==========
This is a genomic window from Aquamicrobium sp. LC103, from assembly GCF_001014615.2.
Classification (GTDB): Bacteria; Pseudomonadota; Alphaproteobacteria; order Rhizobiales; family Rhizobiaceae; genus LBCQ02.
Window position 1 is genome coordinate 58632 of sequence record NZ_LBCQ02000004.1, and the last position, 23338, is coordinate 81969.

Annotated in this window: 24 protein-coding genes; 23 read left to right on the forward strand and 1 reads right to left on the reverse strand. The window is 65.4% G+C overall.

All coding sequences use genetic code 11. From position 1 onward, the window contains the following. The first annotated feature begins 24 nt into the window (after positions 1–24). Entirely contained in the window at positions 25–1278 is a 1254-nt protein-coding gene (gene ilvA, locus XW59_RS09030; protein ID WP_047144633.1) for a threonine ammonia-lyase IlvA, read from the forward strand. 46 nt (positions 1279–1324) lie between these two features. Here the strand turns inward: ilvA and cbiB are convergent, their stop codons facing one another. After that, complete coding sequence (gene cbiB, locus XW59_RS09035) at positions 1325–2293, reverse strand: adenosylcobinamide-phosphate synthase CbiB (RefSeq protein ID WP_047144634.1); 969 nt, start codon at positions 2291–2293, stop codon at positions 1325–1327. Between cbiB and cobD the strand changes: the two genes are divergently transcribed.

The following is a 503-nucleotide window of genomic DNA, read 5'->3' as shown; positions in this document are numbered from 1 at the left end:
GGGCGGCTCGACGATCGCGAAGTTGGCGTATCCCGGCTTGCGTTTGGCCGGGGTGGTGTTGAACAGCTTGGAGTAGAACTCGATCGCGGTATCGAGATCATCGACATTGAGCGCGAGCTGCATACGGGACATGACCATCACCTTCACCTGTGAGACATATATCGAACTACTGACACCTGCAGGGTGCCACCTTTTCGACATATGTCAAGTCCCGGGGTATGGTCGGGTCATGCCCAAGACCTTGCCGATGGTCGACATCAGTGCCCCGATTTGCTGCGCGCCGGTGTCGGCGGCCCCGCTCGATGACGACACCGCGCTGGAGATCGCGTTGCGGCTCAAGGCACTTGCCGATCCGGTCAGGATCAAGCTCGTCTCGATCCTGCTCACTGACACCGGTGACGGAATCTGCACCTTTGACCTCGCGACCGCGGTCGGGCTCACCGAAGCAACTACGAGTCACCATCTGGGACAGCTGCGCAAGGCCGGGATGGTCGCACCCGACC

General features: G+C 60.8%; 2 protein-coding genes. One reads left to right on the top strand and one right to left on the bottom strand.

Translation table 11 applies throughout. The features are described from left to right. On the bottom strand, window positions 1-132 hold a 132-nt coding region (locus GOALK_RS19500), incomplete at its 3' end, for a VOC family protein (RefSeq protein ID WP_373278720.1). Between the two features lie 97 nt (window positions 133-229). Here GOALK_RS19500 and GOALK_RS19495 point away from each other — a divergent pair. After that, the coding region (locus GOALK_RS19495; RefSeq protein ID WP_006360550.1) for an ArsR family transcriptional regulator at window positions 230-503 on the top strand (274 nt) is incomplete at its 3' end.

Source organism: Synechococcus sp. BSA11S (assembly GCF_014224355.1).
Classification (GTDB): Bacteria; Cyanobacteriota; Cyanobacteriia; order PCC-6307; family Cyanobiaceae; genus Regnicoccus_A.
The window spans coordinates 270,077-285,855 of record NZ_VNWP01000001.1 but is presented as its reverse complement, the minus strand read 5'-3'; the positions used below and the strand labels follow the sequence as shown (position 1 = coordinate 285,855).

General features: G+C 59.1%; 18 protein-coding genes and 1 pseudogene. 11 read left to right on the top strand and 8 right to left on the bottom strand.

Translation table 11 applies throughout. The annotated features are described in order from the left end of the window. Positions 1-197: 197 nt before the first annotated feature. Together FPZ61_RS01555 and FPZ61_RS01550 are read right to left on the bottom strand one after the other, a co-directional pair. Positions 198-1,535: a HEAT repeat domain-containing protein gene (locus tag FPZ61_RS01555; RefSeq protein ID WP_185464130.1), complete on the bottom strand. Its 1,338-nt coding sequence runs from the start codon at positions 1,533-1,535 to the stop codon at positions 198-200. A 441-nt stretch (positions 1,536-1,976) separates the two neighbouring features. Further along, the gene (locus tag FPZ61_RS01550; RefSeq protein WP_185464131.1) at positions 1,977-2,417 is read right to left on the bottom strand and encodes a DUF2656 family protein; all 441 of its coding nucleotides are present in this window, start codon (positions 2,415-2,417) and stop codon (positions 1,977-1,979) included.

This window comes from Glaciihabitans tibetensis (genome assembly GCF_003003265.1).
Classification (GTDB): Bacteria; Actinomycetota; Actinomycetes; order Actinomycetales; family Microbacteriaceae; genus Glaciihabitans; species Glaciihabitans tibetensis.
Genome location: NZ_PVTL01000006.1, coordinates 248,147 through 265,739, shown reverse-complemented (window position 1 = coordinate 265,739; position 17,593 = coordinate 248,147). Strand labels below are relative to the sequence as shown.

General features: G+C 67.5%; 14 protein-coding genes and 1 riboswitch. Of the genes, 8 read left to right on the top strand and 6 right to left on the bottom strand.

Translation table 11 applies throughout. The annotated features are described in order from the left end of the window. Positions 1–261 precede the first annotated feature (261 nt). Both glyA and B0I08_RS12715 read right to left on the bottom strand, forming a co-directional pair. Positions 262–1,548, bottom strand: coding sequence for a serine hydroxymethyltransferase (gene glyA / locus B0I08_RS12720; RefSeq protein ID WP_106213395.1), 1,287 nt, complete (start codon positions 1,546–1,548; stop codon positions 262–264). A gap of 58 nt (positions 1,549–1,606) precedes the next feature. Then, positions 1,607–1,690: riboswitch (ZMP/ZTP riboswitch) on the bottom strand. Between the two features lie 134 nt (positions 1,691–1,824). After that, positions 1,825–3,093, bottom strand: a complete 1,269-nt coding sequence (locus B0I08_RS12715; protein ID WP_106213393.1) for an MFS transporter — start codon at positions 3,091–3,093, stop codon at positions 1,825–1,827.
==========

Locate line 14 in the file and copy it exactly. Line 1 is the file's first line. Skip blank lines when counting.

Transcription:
Translation table 11 applies throughout. The annotated features are described in order from the left end of the window. Positions 1-197: 197 nt before the first annotated feature. Together FPZ61_RS01555 and FPZ61_RS01550 are read right to left on the bottom strand one after the other, a co-directional pair. Positions 198-1,535: a HEAT repeat domain-containing protein gene (locus tag FPZ61_RS01555; RefSeq protein ID WP_185464130.1), complete on the bottom strand. Its 1,338-nt coding sequence runs from the start codon at positions 1,533-1,535 to the stop codon at positions 198-200. A 441-nt stretch (positions 1,536-1,976) separates the two neighbouring features. Further along, the gene (locus tag FPZ61_RS01550; RefSeq protein WP_185464131.1) at positions 1,977-2,417 is read right to left on the bottom strand and encodes a DUF2656 family protein; all 441 of its coding nucleotides are present in this window, start codon (positions 2,415-2,417) and stop codon (positions 1,977-1,979) included.